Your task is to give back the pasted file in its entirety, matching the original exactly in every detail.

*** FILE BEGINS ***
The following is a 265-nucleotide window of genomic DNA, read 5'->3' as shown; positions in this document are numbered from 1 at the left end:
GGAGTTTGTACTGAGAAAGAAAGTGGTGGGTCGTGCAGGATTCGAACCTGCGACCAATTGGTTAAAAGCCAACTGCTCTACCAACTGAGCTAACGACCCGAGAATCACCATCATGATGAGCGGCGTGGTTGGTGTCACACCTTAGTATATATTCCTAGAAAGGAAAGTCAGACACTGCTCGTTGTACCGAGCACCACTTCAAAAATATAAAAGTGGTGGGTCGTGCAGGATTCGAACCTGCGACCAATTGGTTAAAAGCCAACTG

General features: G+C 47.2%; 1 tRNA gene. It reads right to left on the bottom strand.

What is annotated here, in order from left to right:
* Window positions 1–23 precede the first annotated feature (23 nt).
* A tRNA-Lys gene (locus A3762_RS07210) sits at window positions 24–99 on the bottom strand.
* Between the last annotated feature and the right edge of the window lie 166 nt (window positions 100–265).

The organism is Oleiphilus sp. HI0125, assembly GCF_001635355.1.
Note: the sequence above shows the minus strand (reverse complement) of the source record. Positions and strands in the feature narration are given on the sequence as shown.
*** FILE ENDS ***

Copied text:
The following is a 265-nucleotide window of genomic DNA, read 5'->3' as shown; positions in this document are numbered from 1 at the left end:
GGAGTTTGTACTGAGAAAGAAAGTGGTGGGTCGTGCAGGATTCGAACCTGCGACCAATTGGTTAAAAGCCAACTGCTCTACCAACTGAGCTAACGACCCGAGAATCACCATCATGATGAGCGGCGTGGTTGGTGTCACACCTTAGTATATATTCCTAGAAAGGAAAGTCAGACACTGCTCGTTGTACCGAGCACCACTTCAAAAATATAAAAGTGGTGGGTCGTGCAGGATTCGAACCTGCGACCAATTGGTTAAAAGCCAACTG

General features: G+C 47.2%; 1 tRNA gene. It reads right to left on the bottom strand.

What is annotated here, in order from left to right:
* Window positions 1–23 precede the first annotated feature (23 nt).
* A tRNA-Lys gene (locus A3762_RS07210) sits at window positions 24–99 on the bottom strand.
* Between the last annotated feature and the right edge of the window lie 166 nt (window positions 100–265).

The organism is Oleiphilus sp. HI0125, assembly GCF_001635355.1.
Note: the sequence above shows the minus strand (reverse complement) of the source record. Positions and strands in the feature narration are given on the sequence as shown.